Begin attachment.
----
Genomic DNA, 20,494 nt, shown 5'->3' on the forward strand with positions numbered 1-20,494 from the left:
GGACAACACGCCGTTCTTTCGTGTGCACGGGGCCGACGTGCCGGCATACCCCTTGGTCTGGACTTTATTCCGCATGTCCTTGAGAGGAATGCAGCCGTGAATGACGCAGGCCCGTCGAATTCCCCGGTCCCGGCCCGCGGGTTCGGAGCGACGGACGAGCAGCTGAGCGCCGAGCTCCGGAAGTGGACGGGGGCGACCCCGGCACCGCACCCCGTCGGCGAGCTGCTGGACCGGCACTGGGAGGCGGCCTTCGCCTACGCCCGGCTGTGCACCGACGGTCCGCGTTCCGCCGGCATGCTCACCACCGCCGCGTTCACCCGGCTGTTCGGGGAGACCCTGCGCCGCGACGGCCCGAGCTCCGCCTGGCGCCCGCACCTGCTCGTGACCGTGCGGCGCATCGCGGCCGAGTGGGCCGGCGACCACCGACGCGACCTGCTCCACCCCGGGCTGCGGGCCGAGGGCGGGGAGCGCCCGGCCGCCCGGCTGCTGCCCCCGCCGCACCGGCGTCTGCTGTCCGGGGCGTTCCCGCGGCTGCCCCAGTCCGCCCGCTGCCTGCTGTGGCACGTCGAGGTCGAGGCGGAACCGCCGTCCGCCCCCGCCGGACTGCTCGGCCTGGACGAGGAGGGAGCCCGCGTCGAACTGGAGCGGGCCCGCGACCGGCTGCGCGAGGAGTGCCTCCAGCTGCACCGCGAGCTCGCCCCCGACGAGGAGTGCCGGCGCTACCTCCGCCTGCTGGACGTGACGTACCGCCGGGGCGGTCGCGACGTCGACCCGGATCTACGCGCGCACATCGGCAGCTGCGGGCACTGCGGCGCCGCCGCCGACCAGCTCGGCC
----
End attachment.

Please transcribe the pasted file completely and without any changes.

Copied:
Genomic DNA, 20,494 nt, shown 5'->3' on the forward strand with positions numbered 1-20,494 from the left:
GGACAACACGCCGTTCTTTCGTGTGCACGGGGCCGACGTGCCGGCATACCCCTTGGTCTGGACTTTATTCCGCATGTCCTTGAGAGGAATGCAGCCGTGAATGACGCAGGCCCGTCGAATTCCCCGGTCCCGGCCCGCGGGTTCGGAGCGACGGACGAGCAGCTGAGCGCCGAGCTCCGGAAGTGGACGGGGGCGACCCCGGCACCGCACCCCGTCGGCGAGCTGCTGGACCGGCACTGGGAGGCGGCCTTCGCCTACGCCCGGCTGTGCACCGACGGTCCGCGTTCCGCCGGCATGCTCACCACCGCCGCGTTCACCCGGCTGTTCGGGGAGACCCTGCGCCGCGACGGCCCGAGCTCCGCCTGGCGCCCGCACCTGCTCGTGACCGTGCGGCGCATCGCGGCCGAGTGGGCCGGCGACCACCGACGCGACCTGCTCCACCCCGGGCTGCGGGCCGAGGGCGGGGAGCGCCCGGCCGCCCGGCTGCTGCCCCCGCCGCACCGGCGTCTGCTGTCCGGGGCGTTCCCGCGGCTGCCCCAGTCCGCCCGCTGCCTGCTGTGGCACGTCGAGGTCGAGGCGGAACCGCCGTCCGCCCCCGCCGGACTGCTCGGCCTGGACGAGGAGGGAGCCCGCGTCGAACTGGAGCGGGCCCGCGACCGGCTGCGCGAGGAGTGCCTCCAGCTGCACCGCGAGCTCGCCCCCGACGAGGAGTGCCGGCGCTACCTCCGCCTGCTGGACGTGACGTACCGCCGGGGCGGTCGCGACGTCGACCCGGATCTACGCGCGCACATCGGCAGCTGCGGGCACTGCGGCGCCGCCGCCGACCAGCTCGGCC